Before a man’s sperm can fertilize a woman’s egg, the head of the sperm must attach to the outside of the egg. Once attached, the sperm pushes through the outer layer to the inside of the egg (cytoplasm), where fertilization takes place.
Sometimes the sperm cannot penetrate the outer layer, for a variety of reasons. The egg’s outer layer may be thick or hard to penetrate or the sperm may be unable to swim. In these cases, a procedure called intracytoplasmic sperm injection (ICSI) can be done along with in vitro fertilization (IVF) to help fertilize the egg. During ICSI, a single sperm is injected directly into the cytoplasm the egg.
How does ICSI work?
There are two ways that an egg may be fertilized by IVF: traditional and ICSI. In traditional IVF, 50,000 or more swimming sperm are placed next to the egg ina laboratory dish. Fertilization occurs when one of the sperm enters into the cytoplasm of the egg. In the ICSI process, a tiny needle, called a micropipette, is used to inject a single sperm into the center of the egg. With either traditional IVF or ICSI, once fertilization occurs, the fertilized egg (now called an embryo) grows in a laboratory for 1 to 5 days before it is transferred to the woman’s uterus (womb).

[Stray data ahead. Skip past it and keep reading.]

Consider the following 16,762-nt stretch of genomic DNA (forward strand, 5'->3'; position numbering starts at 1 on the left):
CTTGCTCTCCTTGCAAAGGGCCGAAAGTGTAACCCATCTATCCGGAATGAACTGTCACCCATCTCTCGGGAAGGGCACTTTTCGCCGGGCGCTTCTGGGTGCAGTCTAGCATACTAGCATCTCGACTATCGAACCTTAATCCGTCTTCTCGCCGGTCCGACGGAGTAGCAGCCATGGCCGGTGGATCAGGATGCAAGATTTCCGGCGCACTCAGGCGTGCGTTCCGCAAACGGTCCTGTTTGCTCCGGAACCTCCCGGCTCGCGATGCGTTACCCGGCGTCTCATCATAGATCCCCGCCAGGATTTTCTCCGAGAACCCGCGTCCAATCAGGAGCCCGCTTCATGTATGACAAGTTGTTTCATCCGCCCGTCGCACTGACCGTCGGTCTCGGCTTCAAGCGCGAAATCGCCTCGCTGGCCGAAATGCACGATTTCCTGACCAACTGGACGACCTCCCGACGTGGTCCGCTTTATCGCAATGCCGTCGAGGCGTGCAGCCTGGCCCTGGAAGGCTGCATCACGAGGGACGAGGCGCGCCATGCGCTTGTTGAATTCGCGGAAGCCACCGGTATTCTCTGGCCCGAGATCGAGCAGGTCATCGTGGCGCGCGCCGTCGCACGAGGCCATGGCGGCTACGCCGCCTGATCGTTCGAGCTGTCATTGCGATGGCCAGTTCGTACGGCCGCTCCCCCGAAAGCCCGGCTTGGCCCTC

Why would I need ICSI?
ICSI helps to overcome fertility problems, such as:
• The male partner produces too few sperm to do artificial insemination (intrauterine insemination [IUI]) or IVF.
• The sperm may not move in a normal fashion.
• The sperm may have trouble attaching to the egg.
• A blockage in the male reproductive tract may keep sperm from getting out.
• Eggs have not fertilized by traditional IVF, regardless of the condition of the sperm.
• In vitro matured eggs are being used.
• Previously frozen eggs are being used.
Will ICSI work?
ICSI fertilizes 50% to 80% of eggs. But the following problems may occur during or after the ICSI process:
• Some or all of the eggs may be damaged.
• The egg might not grow into an embryo even after it is injected with sperm.
• The embryo may stop growing.
Once fertilization takes place, a couple’s chance of giving birth to a single baby, twins, or triplets is the same if they have IVF with or without ICSI.
Can ICSI affect a baby’s development?
If a woman gets pregnant naturally, there is a 1.5% to 3% chance that the baby will have a major birth defect. The chance of birth defects associated with ICSI is similar to IVF, but slightly higher than in natural conception.
The slightly higher risk of birth defects may actually be due to the infertility and not the treatments used to
overcome the infertility.
Certain conditions have been associated with the use of ICSI, such as Beckwith-Wiedemann syndrome, Angelman syndrome, hypospadias, or sex chromosome abnormalities. They are thought to occur in far less than 1% of children conceived using this technique.
Some of the problems that cause infertility may be genetic. For example, male children conceived with the use of ICSI may have the same infertility issues as their fathers.
For more information on this and other reproductive
health topics, visit www.ReproductiveFacts.org